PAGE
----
The two men stood in silence for several minutes, watching the deer in the field. It seemed so peaceful to Ira, a good place to be, a good place to live, and that made it harder to accept that most of it would soon be gone. The older man spoke, breaking the silence that had fallen between them.

“Would you like to look at some others, Ira?”

“I believe I would at that. I think I’d like to look at as much as I kin before it’s gone, I guess. Does that sound wrong?”

“No, Ira, it does not, I too wish to look… Ready?”

Ira nodded but did not close his eyes. Darkness enveloped him, and a sense of speed. The absence of light was complete; he could only sense the presence of the older man beside him as the traveled through the dark void.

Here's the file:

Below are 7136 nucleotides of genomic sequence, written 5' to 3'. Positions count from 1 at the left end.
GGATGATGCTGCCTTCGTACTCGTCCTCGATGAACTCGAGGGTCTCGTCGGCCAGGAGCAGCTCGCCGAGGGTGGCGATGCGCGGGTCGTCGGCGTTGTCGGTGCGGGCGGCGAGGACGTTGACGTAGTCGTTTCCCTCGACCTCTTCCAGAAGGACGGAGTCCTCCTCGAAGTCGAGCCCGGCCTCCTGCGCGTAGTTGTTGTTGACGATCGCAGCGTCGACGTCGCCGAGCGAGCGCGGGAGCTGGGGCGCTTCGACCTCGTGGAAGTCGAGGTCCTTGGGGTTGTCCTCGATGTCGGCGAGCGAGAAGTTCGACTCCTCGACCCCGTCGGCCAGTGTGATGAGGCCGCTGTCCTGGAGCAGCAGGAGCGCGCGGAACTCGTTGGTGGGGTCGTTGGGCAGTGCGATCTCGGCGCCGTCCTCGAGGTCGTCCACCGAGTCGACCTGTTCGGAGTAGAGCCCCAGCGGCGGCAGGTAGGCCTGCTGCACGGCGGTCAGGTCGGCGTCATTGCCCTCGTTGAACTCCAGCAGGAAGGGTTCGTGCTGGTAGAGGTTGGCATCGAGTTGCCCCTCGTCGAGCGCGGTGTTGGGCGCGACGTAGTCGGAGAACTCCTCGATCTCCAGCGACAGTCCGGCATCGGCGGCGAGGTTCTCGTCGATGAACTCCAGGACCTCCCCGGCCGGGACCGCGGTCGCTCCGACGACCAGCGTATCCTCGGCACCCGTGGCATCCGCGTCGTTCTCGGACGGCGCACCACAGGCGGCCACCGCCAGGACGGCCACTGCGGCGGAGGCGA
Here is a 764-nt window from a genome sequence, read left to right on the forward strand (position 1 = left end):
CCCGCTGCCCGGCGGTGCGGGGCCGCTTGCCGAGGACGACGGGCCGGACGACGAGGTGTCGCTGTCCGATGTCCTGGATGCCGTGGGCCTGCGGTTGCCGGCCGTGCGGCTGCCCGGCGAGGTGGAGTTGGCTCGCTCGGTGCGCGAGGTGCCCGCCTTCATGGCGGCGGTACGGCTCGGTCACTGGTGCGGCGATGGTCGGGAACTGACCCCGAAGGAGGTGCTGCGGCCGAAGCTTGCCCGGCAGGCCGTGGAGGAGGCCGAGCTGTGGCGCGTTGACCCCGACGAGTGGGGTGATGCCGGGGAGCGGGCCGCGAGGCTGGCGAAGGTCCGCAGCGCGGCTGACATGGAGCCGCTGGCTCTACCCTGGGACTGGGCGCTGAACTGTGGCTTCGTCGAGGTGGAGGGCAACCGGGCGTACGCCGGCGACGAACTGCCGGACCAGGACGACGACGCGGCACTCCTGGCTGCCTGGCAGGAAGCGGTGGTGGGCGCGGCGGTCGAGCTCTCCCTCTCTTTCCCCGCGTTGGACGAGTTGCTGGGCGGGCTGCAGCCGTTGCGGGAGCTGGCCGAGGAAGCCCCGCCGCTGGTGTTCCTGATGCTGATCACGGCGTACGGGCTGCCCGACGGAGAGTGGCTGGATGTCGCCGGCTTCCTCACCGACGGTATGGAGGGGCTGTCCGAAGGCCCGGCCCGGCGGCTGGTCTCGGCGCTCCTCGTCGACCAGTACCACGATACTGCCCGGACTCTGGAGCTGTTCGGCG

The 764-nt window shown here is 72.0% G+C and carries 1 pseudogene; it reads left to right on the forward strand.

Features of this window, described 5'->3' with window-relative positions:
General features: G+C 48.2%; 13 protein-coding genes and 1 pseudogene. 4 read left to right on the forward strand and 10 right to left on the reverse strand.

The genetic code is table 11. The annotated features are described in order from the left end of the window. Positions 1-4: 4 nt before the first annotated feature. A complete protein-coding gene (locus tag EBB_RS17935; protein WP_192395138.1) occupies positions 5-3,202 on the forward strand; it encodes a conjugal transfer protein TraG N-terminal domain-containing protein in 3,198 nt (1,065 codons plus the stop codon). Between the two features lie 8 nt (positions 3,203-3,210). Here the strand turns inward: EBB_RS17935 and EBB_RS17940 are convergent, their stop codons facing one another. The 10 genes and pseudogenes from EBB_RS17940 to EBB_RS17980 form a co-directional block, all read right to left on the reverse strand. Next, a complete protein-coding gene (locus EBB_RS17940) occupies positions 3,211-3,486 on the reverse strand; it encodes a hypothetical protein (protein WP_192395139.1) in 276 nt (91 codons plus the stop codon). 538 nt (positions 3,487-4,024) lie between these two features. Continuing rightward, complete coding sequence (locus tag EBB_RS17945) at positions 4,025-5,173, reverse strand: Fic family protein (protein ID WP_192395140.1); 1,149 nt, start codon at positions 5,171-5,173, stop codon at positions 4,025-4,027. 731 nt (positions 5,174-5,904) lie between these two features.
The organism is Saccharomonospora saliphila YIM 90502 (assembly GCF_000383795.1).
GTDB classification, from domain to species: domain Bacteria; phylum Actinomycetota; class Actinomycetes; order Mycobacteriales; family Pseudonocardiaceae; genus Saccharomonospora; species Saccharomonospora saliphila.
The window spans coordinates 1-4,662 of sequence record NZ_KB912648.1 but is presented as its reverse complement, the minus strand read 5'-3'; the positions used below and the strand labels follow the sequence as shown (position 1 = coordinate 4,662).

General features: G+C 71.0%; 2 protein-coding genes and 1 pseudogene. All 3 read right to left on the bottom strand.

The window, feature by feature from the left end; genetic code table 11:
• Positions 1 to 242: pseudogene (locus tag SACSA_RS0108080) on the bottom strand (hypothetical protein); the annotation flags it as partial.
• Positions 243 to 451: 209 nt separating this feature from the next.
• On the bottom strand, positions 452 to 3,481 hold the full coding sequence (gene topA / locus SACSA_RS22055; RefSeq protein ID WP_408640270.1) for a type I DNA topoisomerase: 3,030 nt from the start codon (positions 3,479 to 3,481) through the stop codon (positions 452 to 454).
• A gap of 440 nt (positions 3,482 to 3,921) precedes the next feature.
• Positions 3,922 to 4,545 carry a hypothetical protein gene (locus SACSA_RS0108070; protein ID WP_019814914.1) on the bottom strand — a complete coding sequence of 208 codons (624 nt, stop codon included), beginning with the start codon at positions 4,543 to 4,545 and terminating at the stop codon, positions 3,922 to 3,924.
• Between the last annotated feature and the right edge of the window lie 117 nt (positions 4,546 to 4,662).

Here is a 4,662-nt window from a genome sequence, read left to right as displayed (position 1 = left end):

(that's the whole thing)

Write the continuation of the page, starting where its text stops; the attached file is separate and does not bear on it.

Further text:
– 2 –

Far below the small city of Watertown New York, Richard Pierce sat working before an elaborate computer terminal. He had just initiated the program that managed the small nuclear power plant hidden deep below him in the rock. A small handset beside the computer station chimed, and he picked it up and listened. He did not speak at first, but as he listened a smile spread across his face. “Very good,” he said happily, when the caller was finished, “keep me advised.” He set the small handset back into its cradle and turned his attention back to the screen in front of him. The plant had powered up just as it was supposed to, no problems whatsoever, and that made Richard Pierce extremely happy. Two more days tops, he thought, and then maybe I’ll get out of this dump.